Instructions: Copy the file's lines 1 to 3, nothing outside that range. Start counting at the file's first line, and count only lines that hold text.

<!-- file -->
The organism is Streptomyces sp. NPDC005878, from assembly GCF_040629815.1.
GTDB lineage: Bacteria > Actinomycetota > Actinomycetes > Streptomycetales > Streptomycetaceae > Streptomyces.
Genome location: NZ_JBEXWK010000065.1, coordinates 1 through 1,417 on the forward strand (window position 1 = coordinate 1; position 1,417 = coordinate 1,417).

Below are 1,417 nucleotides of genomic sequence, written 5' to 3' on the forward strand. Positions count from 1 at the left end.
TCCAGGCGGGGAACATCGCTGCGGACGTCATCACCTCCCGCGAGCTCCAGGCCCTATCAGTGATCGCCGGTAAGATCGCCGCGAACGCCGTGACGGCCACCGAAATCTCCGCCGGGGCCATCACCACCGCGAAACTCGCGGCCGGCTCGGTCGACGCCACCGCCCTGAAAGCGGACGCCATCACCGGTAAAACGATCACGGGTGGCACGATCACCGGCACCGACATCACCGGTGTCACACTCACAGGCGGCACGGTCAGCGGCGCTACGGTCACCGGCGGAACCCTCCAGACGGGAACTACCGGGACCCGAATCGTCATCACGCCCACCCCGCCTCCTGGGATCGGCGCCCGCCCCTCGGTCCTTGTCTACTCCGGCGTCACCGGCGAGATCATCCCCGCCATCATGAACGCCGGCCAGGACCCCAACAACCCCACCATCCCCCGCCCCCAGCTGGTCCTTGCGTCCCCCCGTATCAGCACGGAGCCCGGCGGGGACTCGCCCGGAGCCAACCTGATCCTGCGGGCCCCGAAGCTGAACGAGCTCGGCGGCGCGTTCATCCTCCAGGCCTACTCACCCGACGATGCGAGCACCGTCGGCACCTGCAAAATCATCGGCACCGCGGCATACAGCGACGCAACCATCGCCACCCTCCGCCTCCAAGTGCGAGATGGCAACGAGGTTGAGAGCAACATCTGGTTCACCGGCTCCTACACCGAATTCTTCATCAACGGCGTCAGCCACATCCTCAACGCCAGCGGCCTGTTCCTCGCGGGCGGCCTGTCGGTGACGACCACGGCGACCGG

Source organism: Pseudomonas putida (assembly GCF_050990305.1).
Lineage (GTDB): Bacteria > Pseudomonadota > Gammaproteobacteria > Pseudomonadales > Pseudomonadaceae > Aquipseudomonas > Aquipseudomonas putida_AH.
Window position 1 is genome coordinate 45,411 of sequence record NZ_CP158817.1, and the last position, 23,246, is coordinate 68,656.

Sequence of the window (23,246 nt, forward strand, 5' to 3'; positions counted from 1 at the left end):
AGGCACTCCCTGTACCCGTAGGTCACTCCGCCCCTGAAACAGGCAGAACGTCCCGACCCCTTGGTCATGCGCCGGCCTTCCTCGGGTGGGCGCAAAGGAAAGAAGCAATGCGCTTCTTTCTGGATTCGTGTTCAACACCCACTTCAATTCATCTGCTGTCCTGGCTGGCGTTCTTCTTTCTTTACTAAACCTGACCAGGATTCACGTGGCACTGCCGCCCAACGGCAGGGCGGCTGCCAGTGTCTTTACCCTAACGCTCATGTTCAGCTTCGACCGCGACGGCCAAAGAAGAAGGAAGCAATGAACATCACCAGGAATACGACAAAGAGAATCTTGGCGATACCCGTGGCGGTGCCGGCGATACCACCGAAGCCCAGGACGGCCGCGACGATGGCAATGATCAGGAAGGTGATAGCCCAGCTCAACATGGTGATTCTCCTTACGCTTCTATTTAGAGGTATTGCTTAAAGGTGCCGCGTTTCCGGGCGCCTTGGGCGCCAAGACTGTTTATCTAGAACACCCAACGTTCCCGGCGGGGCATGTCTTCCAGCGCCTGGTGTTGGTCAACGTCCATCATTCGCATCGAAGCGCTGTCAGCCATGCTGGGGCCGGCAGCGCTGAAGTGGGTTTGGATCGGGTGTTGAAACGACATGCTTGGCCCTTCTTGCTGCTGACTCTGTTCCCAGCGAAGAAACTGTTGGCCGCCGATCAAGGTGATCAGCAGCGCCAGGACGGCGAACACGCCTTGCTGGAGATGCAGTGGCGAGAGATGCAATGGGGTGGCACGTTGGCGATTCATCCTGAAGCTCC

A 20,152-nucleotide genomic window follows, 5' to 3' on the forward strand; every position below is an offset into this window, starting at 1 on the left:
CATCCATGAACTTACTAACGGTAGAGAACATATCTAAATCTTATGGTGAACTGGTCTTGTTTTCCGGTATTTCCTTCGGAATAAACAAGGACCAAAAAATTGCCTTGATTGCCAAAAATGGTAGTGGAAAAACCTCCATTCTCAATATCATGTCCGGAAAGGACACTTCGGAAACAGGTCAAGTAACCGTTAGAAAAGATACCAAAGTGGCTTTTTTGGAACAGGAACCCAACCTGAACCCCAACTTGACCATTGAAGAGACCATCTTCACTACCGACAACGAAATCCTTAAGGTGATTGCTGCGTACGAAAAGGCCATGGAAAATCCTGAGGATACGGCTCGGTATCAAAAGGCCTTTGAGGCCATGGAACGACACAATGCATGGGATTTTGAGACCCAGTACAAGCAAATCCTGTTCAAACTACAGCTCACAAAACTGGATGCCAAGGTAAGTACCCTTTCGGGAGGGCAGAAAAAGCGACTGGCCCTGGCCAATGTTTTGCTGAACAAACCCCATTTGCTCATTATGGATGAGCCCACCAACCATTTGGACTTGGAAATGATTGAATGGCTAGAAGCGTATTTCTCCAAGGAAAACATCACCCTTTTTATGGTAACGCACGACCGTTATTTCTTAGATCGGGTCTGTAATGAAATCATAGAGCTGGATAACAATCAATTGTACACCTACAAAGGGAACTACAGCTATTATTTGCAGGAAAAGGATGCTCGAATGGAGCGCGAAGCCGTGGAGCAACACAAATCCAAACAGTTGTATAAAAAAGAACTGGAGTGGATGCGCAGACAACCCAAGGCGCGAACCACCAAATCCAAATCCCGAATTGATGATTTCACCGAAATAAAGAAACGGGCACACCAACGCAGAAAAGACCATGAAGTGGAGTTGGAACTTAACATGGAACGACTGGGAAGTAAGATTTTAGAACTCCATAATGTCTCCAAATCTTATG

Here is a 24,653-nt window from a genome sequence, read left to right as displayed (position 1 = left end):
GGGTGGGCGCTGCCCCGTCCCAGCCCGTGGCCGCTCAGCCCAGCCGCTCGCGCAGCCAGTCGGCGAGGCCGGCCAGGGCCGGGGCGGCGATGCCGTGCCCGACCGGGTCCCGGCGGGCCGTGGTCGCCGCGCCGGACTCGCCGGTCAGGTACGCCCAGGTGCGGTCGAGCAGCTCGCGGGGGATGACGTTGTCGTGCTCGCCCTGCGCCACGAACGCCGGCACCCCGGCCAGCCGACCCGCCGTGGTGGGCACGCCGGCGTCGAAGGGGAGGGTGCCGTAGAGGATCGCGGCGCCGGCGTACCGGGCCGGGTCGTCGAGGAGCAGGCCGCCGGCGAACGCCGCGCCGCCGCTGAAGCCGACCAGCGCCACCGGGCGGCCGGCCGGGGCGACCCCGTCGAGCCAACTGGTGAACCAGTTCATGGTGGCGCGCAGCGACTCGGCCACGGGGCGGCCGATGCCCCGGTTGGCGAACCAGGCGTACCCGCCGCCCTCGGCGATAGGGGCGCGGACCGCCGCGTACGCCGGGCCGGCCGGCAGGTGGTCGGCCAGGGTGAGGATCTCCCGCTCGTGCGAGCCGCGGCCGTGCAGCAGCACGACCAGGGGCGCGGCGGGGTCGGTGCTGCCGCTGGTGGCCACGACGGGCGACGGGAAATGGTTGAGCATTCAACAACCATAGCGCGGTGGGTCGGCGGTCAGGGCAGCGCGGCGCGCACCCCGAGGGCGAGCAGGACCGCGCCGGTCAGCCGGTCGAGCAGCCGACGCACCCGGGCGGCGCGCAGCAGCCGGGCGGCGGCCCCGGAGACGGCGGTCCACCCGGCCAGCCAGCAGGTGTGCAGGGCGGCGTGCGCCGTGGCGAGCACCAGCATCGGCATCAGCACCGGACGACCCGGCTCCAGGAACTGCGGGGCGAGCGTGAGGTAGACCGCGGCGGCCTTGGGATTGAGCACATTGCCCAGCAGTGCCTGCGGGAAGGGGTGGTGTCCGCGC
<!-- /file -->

The organism is Streptomyces sp. NPDC005878, from assembly GCF_040629815.1.
GTDB lineage: Bacteria > Actinomycetota > Actinomycetes > Streptomycetales > Streptomycetaceae > Streptomyces.
Genome location: NZ_JBEXWK010000065.1, coordinates 1 through 1,417 on the forward strand (window position 1 = coordinate 1; position 1,417 = coordinate 1,417).